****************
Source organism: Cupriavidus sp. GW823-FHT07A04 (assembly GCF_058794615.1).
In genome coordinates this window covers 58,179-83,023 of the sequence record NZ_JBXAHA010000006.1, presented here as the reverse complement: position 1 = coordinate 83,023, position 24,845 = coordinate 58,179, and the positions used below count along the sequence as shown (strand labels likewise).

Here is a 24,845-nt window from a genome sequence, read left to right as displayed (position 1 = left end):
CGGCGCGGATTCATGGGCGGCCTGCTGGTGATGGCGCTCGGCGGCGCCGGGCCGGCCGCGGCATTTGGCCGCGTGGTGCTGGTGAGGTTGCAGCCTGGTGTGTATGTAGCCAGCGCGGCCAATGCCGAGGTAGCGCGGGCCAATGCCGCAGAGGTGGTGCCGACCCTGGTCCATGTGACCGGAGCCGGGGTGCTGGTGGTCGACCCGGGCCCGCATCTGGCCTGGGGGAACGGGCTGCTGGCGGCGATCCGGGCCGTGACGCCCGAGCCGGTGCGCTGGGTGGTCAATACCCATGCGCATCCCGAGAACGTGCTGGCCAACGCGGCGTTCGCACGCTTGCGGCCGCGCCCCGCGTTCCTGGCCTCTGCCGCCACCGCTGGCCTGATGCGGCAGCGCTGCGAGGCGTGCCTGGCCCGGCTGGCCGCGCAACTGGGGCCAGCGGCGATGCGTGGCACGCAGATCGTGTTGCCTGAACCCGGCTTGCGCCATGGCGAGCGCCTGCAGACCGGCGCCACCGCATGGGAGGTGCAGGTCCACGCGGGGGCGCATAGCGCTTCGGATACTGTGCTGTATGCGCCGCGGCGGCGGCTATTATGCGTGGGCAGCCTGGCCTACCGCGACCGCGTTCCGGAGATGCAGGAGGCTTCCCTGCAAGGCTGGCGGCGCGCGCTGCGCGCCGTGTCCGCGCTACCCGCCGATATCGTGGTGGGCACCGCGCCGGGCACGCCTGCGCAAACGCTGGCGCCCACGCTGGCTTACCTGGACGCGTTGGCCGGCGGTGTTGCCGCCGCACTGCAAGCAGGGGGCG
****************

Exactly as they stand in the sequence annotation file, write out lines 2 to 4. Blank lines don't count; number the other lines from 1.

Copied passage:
In genome coordinates this window covers 58,179-83,023 of the sequence record NZ_JBXAHA010000006.1, presented here as the reverse complement: position 1 = coordinate 83,023, position 24,845 = coordinate 58,179, and the positions used below count along the sequence as shown (strand labels likewise).

Here is a 24,845-nt window from a genome sequence, read left to right as displayed (position 1 = left end):
CGGCGCGGATTCATGGGCGGCCTGCTGGTGATGGCGCTCGGCGGCGCCGGGCCGGCCGCGGCATTTGGCCGCGTGGTGCTGGTGAGGTTGCAGCCTGGTGTGTATGTAGCCAGCGCGGCCAATGCCGAGGTAGCGCGGGCCAATGCCGCAGAGGTGGTGCCGACCCTGGTCCATGTGACCGGAGCCGGGGTGCTGGTGGTCGACCCGGGCCCGCATCTGGCCTGGGGGAACGGGCTGCTGGCGGCGATCCGGGCCGTGACGCCCGAGCCGGTGCGCTGGGTGGTCAATACCCATGCGCATCCCGAGAACGTGCTGGCCAACGCGGCGTTCGCACGCTTGCGGCCGCGCCCCGCGTTCCTGGCCTCTGCCGCCACCGCTGGCCTGATGCGGCAGCGCTGCGAGGCGTGCCTGGCCCGGCTGGCCGCGCAACTGGGGCCAGCGGCGATGCGTGGCACGCAGATCGTGTTGCCTGAACCCGGCTTGCGCCATGGCGAGCGCCTGCAGACCGGCGCCACCGCATGGGAGGTGCAGGTCCACGCGGGGGCGCATAGCGCTTCGGATACTGTGCTGTATGCGCCGCGGCGGCGGCTATTATGCGTGGGCAGCCTGGCCTACCGCGACCGCGTTCCGGAGATGCAGGAGGCTTCCCTGCAAGGCTGGCGGCGCGCGCTGCGCGCCGTGTCCGCGCTACCCGCCGATATCGTGGTGGGCACCGCGCCGGGCACGCCTGCGCAAACGCTGGCGCCCACGCTGGCTTACCTGGACGCGTTGGCCGGCGGTGTTGCCGCCGCACTGCAAGCAGGGGGCG